Conjugation is a mating process involving bacteria. It involves transfer of genetic information from one bacterial cell to another, and requires physical contact between the two bacteria involved. The contact between the cells is via a protein tube called an F or sex pilus, which is also the conduit for the transfer of the genetic material.
Basic conjugation involves two strains of bacteria: F+ and F-. The difference between these two strains is the presence of a Fertility factor (or F factor) in the F+ cells. The F factor is an episome that contains 19 genes and confers the ability to conjugate upon its host cell. Genetic transfer in conjugation is from an F+ cell to an F- cell, and the genetic material transferred is the F factor itself. Here is an overview of the process:
|Basic conjugation occurs between an F+ cell and an F- cell. The difference between these two types of cells is the presence or absence of the F (fertility) factor, which is a circular DNA molecule independent of the bacterial chromosome (the larger circular molecule.|
|The F+ cell initiates conjugation by extending an F pilus toward the F- cell. Among the genes present on the F factor are the genes encoding the proteins required for pilus construction.|
|The F pilus, when finished, temporarily connects the two cells. On strand of the F factor is nicked, and begins unwinding from the other strand. The nicked strand begins to transfer through the F pilus to the F- cell. As it does so, this strand begins to be replicated, as does circular strand remaining behind in the F+ cell.|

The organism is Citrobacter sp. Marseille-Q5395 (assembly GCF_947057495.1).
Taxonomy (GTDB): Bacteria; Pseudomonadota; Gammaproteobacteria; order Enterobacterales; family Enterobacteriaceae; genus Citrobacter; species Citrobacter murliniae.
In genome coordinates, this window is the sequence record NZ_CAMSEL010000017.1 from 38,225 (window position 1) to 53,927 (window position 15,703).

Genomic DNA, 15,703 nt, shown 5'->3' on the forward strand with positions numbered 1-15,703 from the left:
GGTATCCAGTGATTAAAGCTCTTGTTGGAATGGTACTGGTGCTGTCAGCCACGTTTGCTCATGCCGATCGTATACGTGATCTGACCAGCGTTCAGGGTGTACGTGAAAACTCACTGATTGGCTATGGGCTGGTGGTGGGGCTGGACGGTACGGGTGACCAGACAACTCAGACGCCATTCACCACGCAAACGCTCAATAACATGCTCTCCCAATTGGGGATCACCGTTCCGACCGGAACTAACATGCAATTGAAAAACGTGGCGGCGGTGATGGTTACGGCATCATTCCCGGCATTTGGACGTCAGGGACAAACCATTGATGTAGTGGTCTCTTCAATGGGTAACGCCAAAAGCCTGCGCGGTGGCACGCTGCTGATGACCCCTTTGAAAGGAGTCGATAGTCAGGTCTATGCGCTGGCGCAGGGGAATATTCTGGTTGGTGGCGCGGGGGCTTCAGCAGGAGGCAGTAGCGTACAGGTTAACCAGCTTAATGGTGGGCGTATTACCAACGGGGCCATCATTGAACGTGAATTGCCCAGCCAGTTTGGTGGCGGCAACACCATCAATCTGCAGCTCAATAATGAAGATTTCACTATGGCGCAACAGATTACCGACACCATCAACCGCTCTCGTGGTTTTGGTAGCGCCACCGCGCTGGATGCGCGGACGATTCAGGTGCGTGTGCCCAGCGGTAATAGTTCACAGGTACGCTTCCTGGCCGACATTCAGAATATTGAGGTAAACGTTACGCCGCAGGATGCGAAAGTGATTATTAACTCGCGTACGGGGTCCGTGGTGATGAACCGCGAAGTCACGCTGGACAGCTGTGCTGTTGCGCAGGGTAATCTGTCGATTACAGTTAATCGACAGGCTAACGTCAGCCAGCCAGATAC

|Eventually, the nicked strand completely passes through to the recipient cell, and is completely replicated. This process produces a new F factor in the recipient cell. The pilus is broken, severing the connection between the two cells. Since both cells now contain an F factor, both cells are F+. The new F+ cell (which was the F- cell, can now initiate conjugation with another F- cell.|
Recombination rarely occurs with this kind of conjugation. This is because the F factor is not homologous to the DNA in the bacterial chromosome. As we will see, however, there are variations of this basic conjugation process that allow recombination to occur.
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